As we know the ARP table of the PC-3 is empty, that's why ARP will first collect the MAC address of the destination device, only then the ICMP will be able to send its traffic to destination device.

Let us click on the blue square in Simulation Panel, which is representing ICMP. It will open PDU Information box.

In the PDU information at Device PC-3, you can see how the PDUs are traversing between the OSI Layers.

Simulation Panel

It clearly shows--what is happening at 'Out Layer 3' of PC-3:

  1. The Ping process starts the next ping request.
  2. The Ping process creates an ICMP Echo Request message and sends it to the lower process.
  3. The device sets TTL in the packet header.
  4. The destination IP address is in the same subnet. The device sets the next-hop to destination.

PDU

At Out Layer 2:

  1. The next-hop IP address is a unicast. The ARP process looks it up in the ARP table.
  2. The next-hop IP address is not in the ARP table. The ARP process tries to send an ARP request for that IP address and buffers this packet.
  3. The ARP process constructs a request for the target IP address.
  4. The device encapsulates the PDU into an Ethernet frame.

Out Layer 1:

  1. FastEthernet0 sends out the frame.

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Step 5

Now we will click on 'Capture/Forward' button to send ARP traffic from PC-3 to Hub-1.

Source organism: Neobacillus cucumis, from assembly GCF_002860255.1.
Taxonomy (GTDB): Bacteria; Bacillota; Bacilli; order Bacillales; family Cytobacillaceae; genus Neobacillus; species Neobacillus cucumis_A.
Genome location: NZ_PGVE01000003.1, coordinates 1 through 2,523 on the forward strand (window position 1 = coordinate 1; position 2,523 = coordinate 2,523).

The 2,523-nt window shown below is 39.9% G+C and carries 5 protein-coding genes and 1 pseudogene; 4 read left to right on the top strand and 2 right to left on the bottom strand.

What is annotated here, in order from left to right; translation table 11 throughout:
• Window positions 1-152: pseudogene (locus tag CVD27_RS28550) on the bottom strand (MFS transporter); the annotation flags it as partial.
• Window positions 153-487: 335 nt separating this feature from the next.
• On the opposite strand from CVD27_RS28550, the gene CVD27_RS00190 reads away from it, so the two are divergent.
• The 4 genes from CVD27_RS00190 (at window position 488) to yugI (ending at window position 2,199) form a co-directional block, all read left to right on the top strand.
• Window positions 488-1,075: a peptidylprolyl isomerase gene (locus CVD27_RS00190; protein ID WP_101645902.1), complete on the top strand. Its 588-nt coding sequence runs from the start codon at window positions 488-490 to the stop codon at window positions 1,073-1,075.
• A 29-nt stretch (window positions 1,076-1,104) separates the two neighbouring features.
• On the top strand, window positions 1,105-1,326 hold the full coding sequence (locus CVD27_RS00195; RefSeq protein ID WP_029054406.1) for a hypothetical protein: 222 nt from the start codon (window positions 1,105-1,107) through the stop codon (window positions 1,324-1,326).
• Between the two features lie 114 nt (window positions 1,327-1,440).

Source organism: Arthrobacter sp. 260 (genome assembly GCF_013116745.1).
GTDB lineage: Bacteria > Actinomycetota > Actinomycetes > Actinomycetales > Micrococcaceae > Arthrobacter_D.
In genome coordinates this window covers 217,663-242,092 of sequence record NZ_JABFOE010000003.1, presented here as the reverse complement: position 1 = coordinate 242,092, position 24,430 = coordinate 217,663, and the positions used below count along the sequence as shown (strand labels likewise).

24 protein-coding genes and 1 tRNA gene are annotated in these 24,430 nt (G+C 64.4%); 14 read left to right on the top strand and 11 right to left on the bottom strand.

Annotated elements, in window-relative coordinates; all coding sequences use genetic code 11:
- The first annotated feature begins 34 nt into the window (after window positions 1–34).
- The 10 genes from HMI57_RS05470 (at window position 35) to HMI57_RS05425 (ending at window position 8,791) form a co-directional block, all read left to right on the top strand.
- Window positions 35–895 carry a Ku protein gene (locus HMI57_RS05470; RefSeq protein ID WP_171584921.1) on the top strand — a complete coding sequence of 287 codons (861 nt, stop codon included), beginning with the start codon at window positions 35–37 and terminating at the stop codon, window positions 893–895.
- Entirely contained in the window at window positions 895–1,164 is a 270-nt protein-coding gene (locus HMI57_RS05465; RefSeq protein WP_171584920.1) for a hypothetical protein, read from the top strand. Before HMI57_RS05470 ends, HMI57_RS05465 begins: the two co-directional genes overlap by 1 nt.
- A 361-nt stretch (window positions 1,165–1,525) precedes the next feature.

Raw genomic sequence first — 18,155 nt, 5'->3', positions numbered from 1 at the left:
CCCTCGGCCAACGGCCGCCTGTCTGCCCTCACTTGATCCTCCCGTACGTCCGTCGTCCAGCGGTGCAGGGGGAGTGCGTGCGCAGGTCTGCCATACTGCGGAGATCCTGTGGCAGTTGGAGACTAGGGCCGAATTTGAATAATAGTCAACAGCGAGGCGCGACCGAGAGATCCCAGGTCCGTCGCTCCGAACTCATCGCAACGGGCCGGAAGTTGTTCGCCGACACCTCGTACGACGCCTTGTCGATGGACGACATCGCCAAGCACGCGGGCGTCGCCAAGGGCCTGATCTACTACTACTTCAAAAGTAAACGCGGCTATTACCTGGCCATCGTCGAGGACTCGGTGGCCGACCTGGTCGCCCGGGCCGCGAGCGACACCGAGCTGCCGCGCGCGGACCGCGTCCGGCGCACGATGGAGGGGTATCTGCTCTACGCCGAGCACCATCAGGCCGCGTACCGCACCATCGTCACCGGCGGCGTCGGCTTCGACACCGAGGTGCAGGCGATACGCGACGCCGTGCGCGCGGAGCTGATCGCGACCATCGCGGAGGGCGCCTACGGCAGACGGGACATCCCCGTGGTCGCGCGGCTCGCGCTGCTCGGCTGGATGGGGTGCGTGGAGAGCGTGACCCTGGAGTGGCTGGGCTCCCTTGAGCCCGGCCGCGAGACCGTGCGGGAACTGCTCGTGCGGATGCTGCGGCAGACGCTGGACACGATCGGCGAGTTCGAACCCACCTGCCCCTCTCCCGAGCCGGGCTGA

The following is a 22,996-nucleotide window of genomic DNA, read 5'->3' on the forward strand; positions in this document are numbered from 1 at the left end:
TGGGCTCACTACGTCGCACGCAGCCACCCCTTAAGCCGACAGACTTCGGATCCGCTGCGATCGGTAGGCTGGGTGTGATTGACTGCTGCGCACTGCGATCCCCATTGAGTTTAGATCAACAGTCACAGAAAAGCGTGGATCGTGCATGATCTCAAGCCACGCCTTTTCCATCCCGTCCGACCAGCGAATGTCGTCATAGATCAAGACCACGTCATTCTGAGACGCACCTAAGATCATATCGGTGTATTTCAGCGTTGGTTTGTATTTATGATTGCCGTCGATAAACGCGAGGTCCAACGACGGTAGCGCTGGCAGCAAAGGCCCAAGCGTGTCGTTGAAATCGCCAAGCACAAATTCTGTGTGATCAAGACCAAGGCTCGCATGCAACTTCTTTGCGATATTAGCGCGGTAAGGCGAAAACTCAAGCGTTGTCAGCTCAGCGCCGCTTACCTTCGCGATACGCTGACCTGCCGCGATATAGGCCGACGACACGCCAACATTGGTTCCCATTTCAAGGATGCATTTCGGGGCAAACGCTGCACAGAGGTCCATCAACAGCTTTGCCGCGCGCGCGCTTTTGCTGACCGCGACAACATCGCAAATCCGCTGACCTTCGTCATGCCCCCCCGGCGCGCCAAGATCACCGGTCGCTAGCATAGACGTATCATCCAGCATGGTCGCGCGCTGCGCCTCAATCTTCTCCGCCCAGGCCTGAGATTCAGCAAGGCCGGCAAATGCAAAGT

ARP Packet sent

When the Hub will receive the ARP frame, it actually stops here.  In order to broadcast it on all ports, we will continue to click on the same 'Capture/Forward' button.  As a result, it will broadcast it on all the ports, except the port from which it receives this frame.

ARP Broadcast

NOTE:  You need to remember that in real-time, all the movement of traffic happens automatically.  It is only for the sake of demonstration, we are making it move step-by-step in the simulation mode

On the Hub-1 the Inbound and Outbound PDUs are same, you can see in the figure:

PDU on hub

Step 6

When the PC-2 will receive  ARP frame, the following processes will be happening on it: 

Ethernet Header

In Layer 2:

  1. The frame's destination MAC address matches the receiving port's MAC address, the broadcast address, or multicast address.
  2. The device decapsulates the PDU from the Ethernet frame.